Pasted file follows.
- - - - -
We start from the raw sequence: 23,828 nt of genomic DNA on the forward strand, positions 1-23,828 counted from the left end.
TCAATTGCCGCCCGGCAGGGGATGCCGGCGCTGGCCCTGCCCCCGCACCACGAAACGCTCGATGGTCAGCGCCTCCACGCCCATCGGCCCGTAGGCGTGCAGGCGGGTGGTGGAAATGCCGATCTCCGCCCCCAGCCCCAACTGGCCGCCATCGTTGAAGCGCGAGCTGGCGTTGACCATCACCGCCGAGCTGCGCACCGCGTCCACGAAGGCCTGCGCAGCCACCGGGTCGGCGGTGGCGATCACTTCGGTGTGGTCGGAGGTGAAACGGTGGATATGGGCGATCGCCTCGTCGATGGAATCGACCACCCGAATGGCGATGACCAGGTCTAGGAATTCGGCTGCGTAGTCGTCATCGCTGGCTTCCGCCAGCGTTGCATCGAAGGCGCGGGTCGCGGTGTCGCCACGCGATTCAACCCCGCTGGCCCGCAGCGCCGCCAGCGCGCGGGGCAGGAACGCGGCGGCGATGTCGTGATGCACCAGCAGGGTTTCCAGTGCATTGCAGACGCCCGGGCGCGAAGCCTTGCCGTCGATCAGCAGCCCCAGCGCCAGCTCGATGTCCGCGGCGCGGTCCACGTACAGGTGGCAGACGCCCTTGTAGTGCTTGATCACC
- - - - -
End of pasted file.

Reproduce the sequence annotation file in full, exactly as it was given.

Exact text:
We start from the raw sequence: 23,828 nt of genomic DNA on the forward strand, positions 1-23,828 counted from the left end.
TCAATTGCCGCCCGGCAGGGGATGCCGGCGCTGGCCCTGCCCCCGCACCACGAAACGCTCGATGGTCAGCGCCTCCACGCCCATCGGCCCGTAGGCGTGCAGGCGGGTGGTGGAAATGCCGATCTCCGCCCCCAGCCCCAACTGGCCGCCATCGTTGAAGCGCGAGCTGGCGTTGACCATCACCGCCGAGCTGCGCACCGCGTCCACGAAGGCCTGCGCAGCCACCGGGTCGGCGGTGGCGATCACTTCGGTGTGGTCGGAGGTGAAACGGTGGATATGGGCGATCGCCTCGTCGATGGAATCGACCACCCGAATGGCGATGACCAGGTCTAGGAATTCGGCTGCGTAGTCGTCATCGCTGGCTTCCGCCAGCGTTGCATCGAAGGCGCGGGTCGCGGTGTCGCCACGCGATTCAACCCCGCTGGCCCGCAGCGCCGCCAGCGCGCGGGGCAGGAACGCGGCGGCGATGTCGTGATGCACCAGCAGGGTTTCCAGTGCATTGCAGACGCCCGGGCGCGAAGCCTTGCCGTCGATCAGCAGCCCCAGCGCCAGCTCGATGTCCGCGGCGCGGTCCACGTACAGGTGGCAGACGCCCTTGTAGTGCTTGATCACC